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Intestine endoscopy: Small Bowel Endoscopy | Penn State Health

Small Bowel Endoscopy | Inflammatory Bowel Disease | Henry Ford Health

Minimally invasive procedure for diagnosing IBD.

Your small intestine, also known as the small bowel, connects the stomach to the large intestine (colon). The small bowel is often the site of painful conditions, such as Crohn’s disease or celiac disease (an immune disease in which eating foods with gluten leads to damage in the small intestine).

At Henry Ford, we use several diagnostic procedures to determine the cause of your discomfort, where in your digestive tract the issue is located and how severe the issue is. One of these procedures is small-bowel endoscopy, also known as deep endoscopy. Some other digestive centers don’t offer small-bowel endoscopy because of the time and coordination involved in the procedure, but it’s a valuable tool that helps us accurately diagnose our patients.

Our team includes specialists in inflammatory bowel disease (IBD) with the expertise you need for a precise diagnosis and comprehensive treatment. No matter what’s causing your symptoms, we’re here to help.

What is a small-bowel endoscopy?

A small-bowel endoscopy is a minimally invasive procedure in which we examine your entire small intestine, which is about 20 feet long. We use special balloons that fit over a thin, flexible tube called an endoscope, which has a light and a video camera. By inflating and deflating the balloons, we move the small bowel over the endoscope so we can examine it.

The endoscope lets us see nearly any part of the small bowel so we can diagnose the cause of your symptoms. We also can treat your condition if needed with the help of tiny tools we pass through the endoscope and into your small bowel.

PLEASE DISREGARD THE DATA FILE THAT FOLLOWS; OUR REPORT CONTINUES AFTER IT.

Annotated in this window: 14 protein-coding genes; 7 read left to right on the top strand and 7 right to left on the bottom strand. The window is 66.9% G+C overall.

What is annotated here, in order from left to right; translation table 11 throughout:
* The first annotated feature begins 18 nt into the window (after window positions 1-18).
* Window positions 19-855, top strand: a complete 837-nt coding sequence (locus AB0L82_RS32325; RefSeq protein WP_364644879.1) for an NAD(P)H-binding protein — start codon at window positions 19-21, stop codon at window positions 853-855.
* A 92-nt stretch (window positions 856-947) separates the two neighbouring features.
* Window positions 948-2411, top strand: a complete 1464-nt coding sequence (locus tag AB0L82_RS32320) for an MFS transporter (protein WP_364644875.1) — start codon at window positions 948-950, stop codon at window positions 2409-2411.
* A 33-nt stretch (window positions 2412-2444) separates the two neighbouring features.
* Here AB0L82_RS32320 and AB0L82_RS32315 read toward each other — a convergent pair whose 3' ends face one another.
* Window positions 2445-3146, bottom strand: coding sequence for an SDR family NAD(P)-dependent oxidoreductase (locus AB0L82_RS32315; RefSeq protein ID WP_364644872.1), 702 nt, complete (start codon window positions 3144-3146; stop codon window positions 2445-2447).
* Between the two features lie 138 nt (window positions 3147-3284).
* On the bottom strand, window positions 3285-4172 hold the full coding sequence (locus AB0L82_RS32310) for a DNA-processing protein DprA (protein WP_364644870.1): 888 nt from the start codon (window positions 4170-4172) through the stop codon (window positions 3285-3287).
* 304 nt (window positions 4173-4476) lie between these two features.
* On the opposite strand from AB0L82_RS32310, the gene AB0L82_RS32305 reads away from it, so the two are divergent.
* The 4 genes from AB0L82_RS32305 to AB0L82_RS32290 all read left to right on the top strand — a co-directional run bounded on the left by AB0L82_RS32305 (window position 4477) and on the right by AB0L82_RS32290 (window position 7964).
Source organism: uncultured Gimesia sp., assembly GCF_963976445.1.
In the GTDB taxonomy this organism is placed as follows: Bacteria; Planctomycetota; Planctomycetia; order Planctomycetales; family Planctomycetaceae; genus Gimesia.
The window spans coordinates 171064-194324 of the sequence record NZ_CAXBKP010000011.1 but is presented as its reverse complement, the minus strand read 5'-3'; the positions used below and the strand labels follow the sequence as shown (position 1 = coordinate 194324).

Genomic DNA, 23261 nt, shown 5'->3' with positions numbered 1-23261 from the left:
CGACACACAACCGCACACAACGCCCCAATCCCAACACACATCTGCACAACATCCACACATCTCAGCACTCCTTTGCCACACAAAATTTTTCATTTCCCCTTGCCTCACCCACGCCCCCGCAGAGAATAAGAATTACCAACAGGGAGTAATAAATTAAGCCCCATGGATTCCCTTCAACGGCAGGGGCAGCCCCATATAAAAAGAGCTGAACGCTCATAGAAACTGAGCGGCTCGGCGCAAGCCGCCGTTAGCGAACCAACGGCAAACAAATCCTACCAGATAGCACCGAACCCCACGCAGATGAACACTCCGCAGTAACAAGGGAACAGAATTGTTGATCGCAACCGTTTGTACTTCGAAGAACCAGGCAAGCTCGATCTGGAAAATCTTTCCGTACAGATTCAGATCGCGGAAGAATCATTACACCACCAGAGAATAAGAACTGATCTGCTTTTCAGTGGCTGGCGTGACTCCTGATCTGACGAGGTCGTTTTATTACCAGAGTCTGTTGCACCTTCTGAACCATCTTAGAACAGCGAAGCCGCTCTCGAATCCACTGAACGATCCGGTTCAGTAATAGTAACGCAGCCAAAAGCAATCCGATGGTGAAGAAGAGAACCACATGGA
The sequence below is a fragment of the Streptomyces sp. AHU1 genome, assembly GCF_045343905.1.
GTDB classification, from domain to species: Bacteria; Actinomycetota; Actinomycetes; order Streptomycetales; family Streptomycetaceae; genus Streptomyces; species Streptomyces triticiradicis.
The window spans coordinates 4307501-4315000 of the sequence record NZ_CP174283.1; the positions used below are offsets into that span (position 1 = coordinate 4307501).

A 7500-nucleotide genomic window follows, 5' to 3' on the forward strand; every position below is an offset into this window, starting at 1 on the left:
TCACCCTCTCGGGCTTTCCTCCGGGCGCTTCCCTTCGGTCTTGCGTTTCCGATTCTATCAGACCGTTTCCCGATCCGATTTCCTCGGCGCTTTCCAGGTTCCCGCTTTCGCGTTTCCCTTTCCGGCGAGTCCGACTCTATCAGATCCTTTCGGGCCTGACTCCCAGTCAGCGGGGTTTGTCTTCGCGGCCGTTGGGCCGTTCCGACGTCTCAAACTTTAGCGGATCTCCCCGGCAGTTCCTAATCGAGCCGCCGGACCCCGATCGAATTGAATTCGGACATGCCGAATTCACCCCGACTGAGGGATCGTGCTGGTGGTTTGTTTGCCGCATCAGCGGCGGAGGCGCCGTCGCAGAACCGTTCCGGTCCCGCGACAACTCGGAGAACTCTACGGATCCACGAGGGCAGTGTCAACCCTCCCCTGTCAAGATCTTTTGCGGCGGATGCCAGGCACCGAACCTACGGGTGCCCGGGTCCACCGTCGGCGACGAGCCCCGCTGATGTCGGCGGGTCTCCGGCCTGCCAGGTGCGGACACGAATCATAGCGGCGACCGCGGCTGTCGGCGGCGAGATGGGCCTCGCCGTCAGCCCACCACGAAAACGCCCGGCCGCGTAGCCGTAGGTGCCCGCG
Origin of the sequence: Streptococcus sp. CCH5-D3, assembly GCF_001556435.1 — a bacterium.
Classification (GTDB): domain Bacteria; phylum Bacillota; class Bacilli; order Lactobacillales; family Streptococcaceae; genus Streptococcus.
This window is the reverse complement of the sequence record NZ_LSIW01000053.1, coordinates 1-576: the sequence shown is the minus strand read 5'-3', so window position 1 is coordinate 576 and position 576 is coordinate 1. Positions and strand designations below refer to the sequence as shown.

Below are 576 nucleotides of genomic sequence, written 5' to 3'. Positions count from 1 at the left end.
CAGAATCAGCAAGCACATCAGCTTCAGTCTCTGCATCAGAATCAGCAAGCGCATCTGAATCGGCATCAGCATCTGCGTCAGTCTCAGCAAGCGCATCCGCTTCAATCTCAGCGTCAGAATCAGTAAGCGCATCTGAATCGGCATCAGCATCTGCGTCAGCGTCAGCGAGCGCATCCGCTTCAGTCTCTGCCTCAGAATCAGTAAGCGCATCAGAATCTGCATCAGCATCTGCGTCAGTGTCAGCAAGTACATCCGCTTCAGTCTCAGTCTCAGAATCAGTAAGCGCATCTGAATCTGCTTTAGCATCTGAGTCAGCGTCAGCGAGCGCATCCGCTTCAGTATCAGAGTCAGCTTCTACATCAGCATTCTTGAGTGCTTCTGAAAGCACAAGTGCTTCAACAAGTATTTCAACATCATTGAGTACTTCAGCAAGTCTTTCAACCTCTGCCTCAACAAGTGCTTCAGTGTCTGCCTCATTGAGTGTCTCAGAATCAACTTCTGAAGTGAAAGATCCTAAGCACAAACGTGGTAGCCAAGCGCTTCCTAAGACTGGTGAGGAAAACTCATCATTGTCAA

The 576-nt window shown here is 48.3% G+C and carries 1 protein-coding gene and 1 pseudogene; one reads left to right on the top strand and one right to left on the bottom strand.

What’s the difference between a small-bowel endoscopy and a colonoscopy?

While small-bowel endoscopy and colonoscopy are both types of endoscopy, the procedures are very different. Because Crohn’s disease can affect any part of the digestive tract, we use small-bowel endoscopy for its greater ability to view any part of the digestive tract. Colonoscopy, by contrast, lets us view changes and areas of concern in the large intestine (colon) only.

Because of a colonoscopy’s more limited viewing area, a small-bowel endoscopy is the better choice for locating and diagnosing Crohn’s disease.

What to expect during your small-bowel endoscopy

Before your procedure, we’ll give you instructions on how to prepare for your small-bowel endoscopy. You may need to fast (not eat or drink) before your endoscopy so your stomach is empty for the procedure.

If you take certain blood-thinning medications, you may need to stop taking them in the days before your endoscopy, as these medications can increase your risk of bleeding during the procedure. Your doctor will give you instructions about any medications you may take for chronic conditions, such as diabetes, heart disease or high blood pressure.

On the day of your procedure, one of our expert anesthesiologists will sedate you. While you’re sedated, your doctor will pass the endoscope through your mouth and stomach and into the small intestine. You will not feel any pain during your endoscopy.

The procedure will last an hour or two. Afterward, you’ll rest until your sedation wears off. You won’t be able to drive, so please plan on having someone available to take you home.

Understanding upper endoscopy and colonoscopy – Dana-Farber Cancer Institute

Visiting Dana-Farber? See our prescreening and mask requirements.

  • What is endoscopy?

    Endoscopy is a procedure in which the gastro-intestinal tract (GI tract) is viewed through a lighted, flexible tube with a camera at the end (endoscope). Small samples of tissues cells (biopsy) can also be collected and sent for testing.